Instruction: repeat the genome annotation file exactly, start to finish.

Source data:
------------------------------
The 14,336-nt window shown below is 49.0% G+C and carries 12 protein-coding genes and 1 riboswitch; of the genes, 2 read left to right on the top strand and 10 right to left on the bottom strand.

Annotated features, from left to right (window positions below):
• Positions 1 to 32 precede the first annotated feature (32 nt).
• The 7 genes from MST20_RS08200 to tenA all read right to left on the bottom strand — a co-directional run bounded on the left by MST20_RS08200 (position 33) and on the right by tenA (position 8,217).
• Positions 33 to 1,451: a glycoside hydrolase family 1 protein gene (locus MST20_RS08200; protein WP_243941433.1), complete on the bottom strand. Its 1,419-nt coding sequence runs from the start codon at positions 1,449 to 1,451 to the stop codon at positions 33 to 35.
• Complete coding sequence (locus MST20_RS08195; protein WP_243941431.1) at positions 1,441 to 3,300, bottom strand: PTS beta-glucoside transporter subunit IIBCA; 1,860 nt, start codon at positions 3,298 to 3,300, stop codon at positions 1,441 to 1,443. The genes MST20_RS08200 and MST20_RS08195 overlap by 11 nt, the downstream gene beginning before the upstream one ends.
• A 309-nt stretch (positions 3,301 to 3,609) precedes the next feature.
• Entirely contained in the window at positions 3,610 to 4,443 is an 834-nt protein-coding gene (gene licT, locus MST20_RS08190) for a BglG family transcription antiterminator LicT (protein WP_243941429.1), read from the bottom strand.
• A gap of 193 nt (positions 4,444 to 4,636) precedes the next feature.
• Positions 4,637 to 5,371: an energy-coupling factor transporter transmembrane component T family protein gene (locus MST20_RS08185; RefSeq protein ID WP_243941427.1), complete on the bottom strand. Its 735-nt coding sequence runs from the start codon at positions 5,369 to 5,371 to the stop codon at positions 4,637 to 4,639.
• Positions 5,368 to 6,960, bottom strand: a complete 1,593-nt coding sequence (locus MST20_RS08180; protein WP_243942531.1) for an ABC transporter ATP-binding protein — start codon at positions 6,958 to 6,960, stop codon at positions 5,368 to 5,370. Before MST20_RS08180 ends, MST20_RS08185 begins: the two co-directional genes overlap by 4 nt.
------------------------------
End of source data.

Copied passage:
The 14,336-nt window shown below is 49.0% G+C and carries 12 protein-coding genes and 1 riboswitch; of the genes, 2 read left to right on the top strand and 10 right to left on the bottom strand.

Annotated features, from left to right (window positions below):
• Positions 1 to 32 precede the first annotated feature (32 nt).
• The 7 genes from MST20_RS08200 to tenA all read right to left on the bottom strand — a co-directional run bounded on the left by MST20_RS08200 (position 33) and on the right by tenA (position 8,217).
• Positions 33 to 1,451: a glycoside hydrolase family 1 protein gene (locus MST20_RS08200; protein WP_243941433.1), complete on the bottom strand. Its 1,419-nt coding sequence runs from the start codon at positions 1,449 to 1,451 to the stop codon at positions 33 to 35.
• Complete coding sequence (locus MST20_RS08195; protein WP_243941431.1) at positions 1,441 to 3,300, bottom strand: PTS beta-glucoside transporter subunit IIBCA; 1,860 nt, start codon at positions 3,298 to 3,300, stop codon at positions 1,441 to 1,443. The genes MST20_RS08200 and MST20_RS08195 overlap by 11 nt, the downstream gene beginning before the upstream one ends.
• A 309-nt stretch (positions 3,301 to 3,609) precedes the next feature.
• Entirely contained in the window at positions 3,610 to 4,443 is an 834-nt protein-coding gene (gene licT, locus MST20_RS08190) for a BglG family transcription antiterminator LicT (protein WP_243941429.1), read from the bottom strand.
• A gap of 193 nt (positions 4,444 to 4,636) precedes the next feature.
• Positions 4,637 to 5,371: an energy-coupling factor transporter transmembrane component T family protein gene (locus MST20_RS08185; RefSeq protein ID WP_243941427.1), complete on the bottom strand. Its 735-nt coding sequence runs from the start codon at positions 5,369 to 5,371 to the stop codon at positions 4,637 to 4,639.
• Positions 5,368 to 6,960, bottom strand: a complete 1,593-nt coding sequence (locus MST20_RS08180; protein WP_243942531.1) for an ABC transporter ATP-binding protein — start codon at positions 6,958 to 6,960, stop codon at positions 5,368 to 5,370. Before MST20_RS08180 ends, MST20_RS08185 begins: the two co-directional genes overlap by 4 nt.